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The importance of foregone options

  • Ana Espinola-Arredondo
  • Felix Munoz-Garcia

    ()

    (School of Economic Sciences, Washington State University)

Recent experimental evidence supports the influence of a player's unchosen alternatives in other agent's actions. This paper examines a tractable theoretical model of reference-dependent preferences in which individuals compare other players'chosen action with respect to their un- chosen alternatives. We analyze the equilibrium prediction in complete information sequential- move games, and compare it with that of standard games where players are not concerned about unchosen alternatives. We show that, without relying on interpersonal payo¤ comparisons (i.e., with strictly individualistic agents), our model predicts higher cooperation among the players than standard game-theoretic models. We apply our results in three economic contexts: the labor market gift exchange game, the ultimatum bargaining game, and the sequential public good game. Revised Feb. 2009

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File URL: http://faculty.ses.wsu.edu/WorkingPapers/AnaEspinola/Espinola_FORGONE.pdf
File Function: First version, 2008
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Paper provided by School of Economic Sciences, Washington State University in its series Working Papers with number 2008-14.

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Length: 27 pages
Date of creation: Feb 2009
Date of revision:
Handle: RePEc:wsu:wpaper:espinola-2
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  1. Uzi Segal & Joel Sobel, 1999. "Tit for Tat: Foundations of Preferences for Reciprocity in Strategic Settings," UWO Department of Economics Working Papers 9905, University of Western Ontario, Department of Economics.
  2. Ernst Fehr & Georg Kirchsteiger & Arno Riedl, 1993. "Does Fairness Prevent Market Clearing? An Experimental Investigation," The Quarterly Journal of Economics, Oxford University Press, vol. 108(2), pages 437-459.
  3. Ernst Fehr & Klaus M. Schmidt, . "A Theory of Fairness, Competition and Cooperation," IEW - Working Papers 004, Institute for Empirical Research in Economics - University of Zurich.
  4. Ernst Fehr & Simon Gächter, 2000. "Fairness and Retaliation: The Economics of Reciprocity," Journal of Economic Perspectives, American Economic Association, vol. 14(3), pages 159-181, Summer.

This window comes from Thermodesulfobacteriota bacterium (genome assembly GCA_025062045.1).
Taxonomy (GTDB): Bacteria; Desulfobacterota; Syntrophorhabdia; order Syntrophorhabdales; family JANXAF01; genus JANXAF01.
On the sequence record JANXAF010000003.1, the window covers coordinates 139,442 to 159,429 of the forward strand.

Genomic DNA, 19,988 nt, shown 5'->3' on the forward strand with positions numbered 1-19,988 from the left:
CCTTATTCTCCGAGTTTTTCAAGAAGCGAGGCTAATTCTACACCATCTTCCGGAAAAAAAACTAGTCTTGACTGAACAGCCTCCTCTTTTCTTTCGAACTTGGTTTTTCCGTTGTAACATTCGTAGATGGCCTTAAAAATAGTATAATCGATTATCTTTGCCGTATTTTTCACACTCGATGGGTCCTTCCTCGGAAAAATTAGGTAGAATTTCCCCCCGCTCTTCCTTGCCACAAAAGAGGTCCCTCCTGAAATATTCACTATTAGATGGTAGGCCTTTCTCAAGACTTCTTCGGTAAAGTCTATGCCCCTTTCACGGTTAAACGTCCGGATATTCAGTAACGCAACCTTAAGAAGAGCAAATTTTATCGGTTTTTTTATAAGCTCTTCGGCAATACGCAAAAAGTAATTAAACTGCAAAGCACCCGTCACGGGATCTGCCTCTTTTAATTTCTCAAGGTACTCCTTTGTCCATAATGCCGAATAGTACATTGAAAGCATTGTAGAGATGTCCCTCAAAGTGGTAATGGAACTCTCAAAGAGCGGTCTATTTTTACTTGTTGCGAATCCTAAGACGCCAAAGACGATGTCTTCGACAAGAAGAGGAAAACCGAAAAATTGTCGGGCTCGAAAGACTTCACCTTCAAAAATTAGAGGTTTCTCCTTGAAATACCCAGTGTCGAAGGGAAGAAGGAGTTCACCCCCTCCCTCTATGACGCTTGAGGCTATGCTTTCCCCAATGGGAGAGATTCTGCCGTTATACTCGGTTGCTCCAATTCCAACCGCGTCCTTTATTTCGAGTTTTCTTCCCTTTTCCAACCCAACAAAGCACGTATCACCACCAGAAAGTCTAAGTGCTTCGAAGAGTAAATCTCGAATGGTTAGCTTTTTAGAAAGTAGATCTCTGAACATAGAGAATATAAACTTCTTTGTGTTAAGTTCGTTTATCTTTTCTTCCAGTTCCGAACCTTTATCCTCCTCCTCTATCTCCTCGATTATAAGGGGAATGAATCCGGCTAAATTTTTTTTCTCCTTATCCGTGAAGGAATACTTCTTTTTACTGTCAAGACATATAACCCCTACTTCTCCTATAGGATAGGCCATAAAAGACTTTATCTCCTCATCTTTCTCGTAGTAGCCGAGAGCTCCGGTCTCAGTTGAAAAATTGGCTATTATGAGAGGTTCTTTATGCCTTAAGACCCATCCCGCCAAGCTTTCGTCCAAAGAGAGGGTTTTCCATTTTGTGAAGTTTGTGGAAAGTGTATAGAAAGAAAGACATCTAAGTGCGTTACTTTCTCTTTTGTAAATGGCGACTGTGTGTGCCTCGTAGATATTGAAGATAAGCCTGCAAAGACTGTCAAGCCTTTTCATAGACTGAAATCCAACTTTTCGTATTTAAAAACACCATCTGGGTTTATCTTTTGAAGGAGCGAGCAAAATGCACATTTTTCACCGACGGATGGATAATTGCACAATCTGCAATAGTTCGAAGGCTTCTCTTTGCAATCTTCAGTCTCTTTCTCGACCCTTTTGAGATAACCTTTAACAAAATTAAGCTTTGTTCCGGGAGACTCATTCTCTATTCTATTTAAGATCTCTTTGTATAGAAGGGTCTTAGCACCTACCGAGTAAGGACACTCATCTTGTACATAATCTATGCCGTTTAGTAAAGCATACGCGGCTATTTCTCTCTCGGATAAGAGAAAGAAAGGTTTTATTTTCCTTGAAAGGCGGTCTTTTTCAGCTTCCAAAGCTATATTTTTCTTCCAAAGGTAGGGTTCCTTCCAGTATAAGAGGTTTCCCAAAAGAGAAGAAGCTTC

5. Charness, Gary & Rabin, Matthew, 2002. "Understanding Social Preferences with Simple Tests," Department of Economics, Working Paper Series qt3d04q5sm, Department of Economics, Institute for Business and Economic Research, UC Berkeley.
  6. Jim C. Cox & Daniel Friedman & Vjollca Sadiraj, 2005. "Revealed Altruism," Levine's Bibliography 784828000000000595, UCLA Department of Economics.
  7. Margin Dufwenberg & Georg Kirchsteiger, 2001. "A Theory of Sequential Reciprocity," Levine's Working Paper Archive 563824000000000090, David K. Levine.
  8. Axel Ockenfels & Gary E. Bolton, 2000. "ERC: A Theory of Equity, Reciprocity, and Competition," American Economic Review, American Economic Association, vol. 90(1), pages 166-193, March.
  9. George A. Akerlof, 1982. "Labor Contracts as Partial Gift Exchange," The Quarterly Journal of Economics, Oxford University Press, vol. 97(4), pages 543-569.
  10. Alexandre Mas, 2006. "Pay, Reference Points, and Police Performance," The Quarterly Journal of Economics, Oxford University Press, vol. 121(3), pages 783-821.
  11. Andreoni,J. & Brown,P.M. & Vesterlund,L., 1999. "What makes an allocation fair? : Some experimental evidence," Working papers 4, Wisconsin Madison - Social Systems.
  12. Brandts, Jordi & Sola, Carles, 2001. "Reference Points and Negative Reciprocity in Simple Sequential Games," Games and Economic Behavior, Elsevier, vol. 36(2), pages 138-157, August.
  13. Loomes, Graham & Sugden, Robert, 1982. "Regret Theory: An Alternative Theory of Rational Choice under Uncertainty," Economic Journal, Royal Economic Society, vol. 92(368), pages 805-24, December.
  14. Guth, Werner & Schmittberger, Rolf & Schwarze, Bernd, 1982. "An experimental analysis of ultimatum bargaining," Journal of Economic Behavior & Organization, Elsevier, vol. 3(4), pages 367-388, December.
  15. M. Rabin, 2001. "Incorporating Fairness into Game Theory and Economics," Levine's Working Paper Archive 511, David K. Levine.
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